Totally goes along with what I did in my bible study today. In the book of Matthew when Peter gets out of the boat and ten begins to doubt, Jesus rebuked him, but put HIS hand out and grabbed Peter! Matthew 14:31 “Immediately Jesus reached out His hand, caught hold of him, and said to him, ‘You of little faith, why did you doubt?'” The latter part of this verse is often quoted but the first part is even more powerful. “Immediately Jesus reached out his hand” What you shared Chrissy was a very nice supplement to our lesson today and I passed it along! 🙂 Praise the Lord that even though we doubt, He first grabs us, then rebukes us!!!!
I thought you would like this verse: In the book of Jeremiah, God called him to serve as His prophet. He spoke these five words which I know work in my temp situation as a single mom and I think can help you. I have them taped to my fridge. “Now, get ready. Stand up” Jeremiah 1:17. In other words…we are where we should be and it’s make it or break it time. I choose to bring it and I know you do as well!
Love to you all! Deployment sucks big time, but amazingly enough, despite flooded garages, canceled insurance, electric company mess-ups, Preston’s wanting his daddy, neither one of my kiddos sleeping, and full-time school…I can honestly say that I am happy!!!
Deuteronomy 33:27  Underneath are the everlasting arms.God–the eternal God–is himself our support at all times, and especially when we are sinking in deep trouble. There are seasons when the Christian sinks very low in humiliation. Under a deep sense of his great sinfulness, he is humbled before God till he scarcely knows how to pray, because he appears, in his own sight, so worthless. Well, child of God, remember that when thou art at thy worst and lowest, yet “underneath” thee “are everlasting arms.” Sin may drag thee ever so low, but Christ’s great atonement is still under all. You may have descended into the deeps, but you cannot have fallen so low as “the uttermost;” and to the uttermost he saves. Again, the Christian sometimes sinks very deeply in sore trial from without. Every earthly prop is cut away. What then? Still underneath him are “the everlasting arms.” He cannot fall so deep in distress and affliction but what the covenant grace of an ever-faithful God will still encircle him. The Christian may be sinking under trouble from within through fierce conflict, but even then he cannot be brought so low as to be beyond the reach of the “everlasting arms”–they are underneath him; and, while thus sustained, all Satan’s efforts to harm him avail nothing.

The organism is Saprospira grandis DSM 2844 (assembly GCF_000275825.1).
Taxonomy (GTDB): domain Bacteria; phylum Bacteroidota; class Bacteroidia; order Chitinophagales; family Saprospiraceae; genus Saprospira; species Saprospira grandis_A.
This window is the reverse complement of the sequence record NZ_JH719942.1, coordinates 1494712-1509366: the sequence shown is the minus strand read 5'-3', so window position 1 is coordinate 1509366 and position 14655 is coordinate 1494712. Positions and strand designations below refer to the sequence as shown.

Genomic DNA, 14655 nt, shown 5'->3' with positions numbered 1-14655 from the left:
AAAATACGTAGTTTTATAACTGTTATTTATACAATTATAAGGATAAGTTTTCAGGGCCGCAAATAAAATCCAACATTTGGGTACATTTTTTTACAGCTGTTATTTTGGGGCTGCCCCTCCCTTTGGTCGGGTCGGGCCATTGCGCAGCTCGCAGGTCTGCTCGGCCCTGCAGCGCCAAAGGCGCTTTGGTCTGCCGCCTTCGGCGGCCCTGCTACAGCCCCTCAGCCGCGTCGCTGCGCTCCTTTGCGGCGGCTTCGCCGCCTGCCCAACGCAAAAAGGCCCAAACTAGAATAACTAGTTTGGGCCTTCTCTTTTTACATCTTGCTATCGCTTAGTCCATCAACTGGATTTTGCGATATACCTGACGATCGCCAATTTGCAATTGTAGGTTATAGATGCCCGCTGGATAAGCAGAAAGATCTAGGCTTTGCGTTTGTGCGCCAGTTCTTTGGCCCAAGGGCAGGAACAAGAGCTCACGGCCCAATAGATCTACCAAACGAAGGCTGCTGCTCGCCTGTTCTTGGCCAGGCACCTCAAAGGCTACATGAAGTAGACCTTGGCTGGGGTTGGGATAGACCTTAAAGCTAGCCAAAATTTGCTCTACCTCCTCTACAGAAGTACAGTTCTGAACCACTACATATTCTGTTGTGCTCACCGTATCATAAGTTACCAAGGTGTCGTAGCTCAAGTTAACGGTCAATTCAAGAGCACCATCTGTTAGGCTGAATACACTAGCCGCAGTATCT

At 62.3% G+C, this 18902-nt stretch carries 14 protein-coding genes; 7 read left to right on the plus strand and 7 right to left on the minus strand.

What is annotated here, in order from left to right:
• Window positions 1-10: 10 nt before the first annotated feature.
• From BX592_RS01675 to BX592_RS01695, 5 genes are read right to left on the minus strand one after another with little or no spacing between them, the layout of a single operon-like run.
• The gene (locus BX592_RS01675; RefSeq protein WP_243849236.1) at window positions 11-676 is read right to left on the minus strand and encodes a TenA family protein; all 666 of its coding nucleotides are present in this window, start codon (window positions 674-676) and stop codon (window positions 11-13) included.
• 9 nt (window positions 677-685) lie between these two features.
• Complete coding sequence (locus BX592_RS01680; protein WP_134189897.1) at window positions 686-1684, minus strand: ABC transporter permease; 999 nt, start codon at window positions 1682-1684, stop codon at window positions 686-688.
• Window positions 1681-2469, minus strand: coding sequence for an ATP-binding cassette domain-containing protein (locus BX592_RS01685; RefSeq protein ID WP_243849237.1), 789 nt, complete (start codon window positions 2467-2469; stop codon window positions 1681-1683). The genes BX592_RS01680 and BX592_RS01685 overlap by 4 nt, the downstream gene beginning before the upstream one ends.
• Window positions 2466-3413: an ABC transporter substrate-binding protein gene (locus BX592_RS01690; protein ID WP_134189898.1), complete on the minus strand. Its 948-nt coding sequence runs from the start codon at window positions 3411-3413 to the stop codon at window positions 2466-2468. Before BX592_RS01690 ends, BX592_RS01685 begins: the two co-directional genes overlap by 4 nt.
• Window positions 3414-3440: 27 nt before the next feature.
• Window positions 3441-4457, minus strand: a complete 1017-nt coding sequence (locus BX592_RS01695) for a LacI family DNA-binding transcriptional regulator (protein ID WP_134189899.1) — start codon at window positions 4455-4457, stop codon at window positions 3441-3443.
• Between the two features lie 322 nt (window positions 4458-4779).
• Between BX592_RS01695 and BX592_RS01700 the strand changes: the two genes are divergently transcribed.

This assurance of support is a comfort to any weary but earnest worker in the service of God. It implies a promise of strength for each day, grace for each need, and power for each duty. And, further, when death comes, the promise shall still hold good. When we stand in the midst of Jordan, we shall be able to say with David, “I will fear no evil, for thou art with me.” We shall descend into the grave, but we shall go no lower, for the eternal arms prevent our further fall. All through life, and at its close, we shall be upheld by the “everlasting arms”–arms that neither flag nor lose their strength, for “the everlasting God fainteth not, neither is weary.”

How to Get Happy

“The joy of the Lord is my strength!”  Can’t you just hear a chorus of young Bible school voices singing off key?

Funny, it just struck me today what that song really means.  I re-read the verse the way I actually believe it, “When I feel strong, then I am joyful.”

“I’m so proud you.  You are so strong to be happy and functional when your husband deploys for a year,” numerous people have encouraged me regarding my husband’s Army career.  However, God’s joy makes me strong, not the other way around.  The feeling of complete satisfaction in Christ enables me to feel strong in difficult circumstances.  So where do I get this joy, so that I can have strength to endure deployments, deaths, economic downturns, weather-related tragedies, fears and physical pain?

Jesus said, in John 15, that we must obey His commandments in order to abide in His love.  He said these things so that we could have His complete joy.  So, this joy comes from Jesus and I stay connected to Christ by obeying Him.  Then, if I have His joy – I am strong!

Obedience = Abiding in Jesus = Joy = Strength

In the entire equation, there is no addition.  Nothing added to Christ can complete our joy, make us strong or give us salvation.  Christ and Christ alone has accomplished all that concerns us.

“The Lord will fulfill His purpose for me; your steadfast love, O Lord, endures forever.  Do not forsake the work of your hands.” Ps. 138:8

“O Lord, you will ordain peace for us, for you have indeed done for us all our works.” Is. 26:12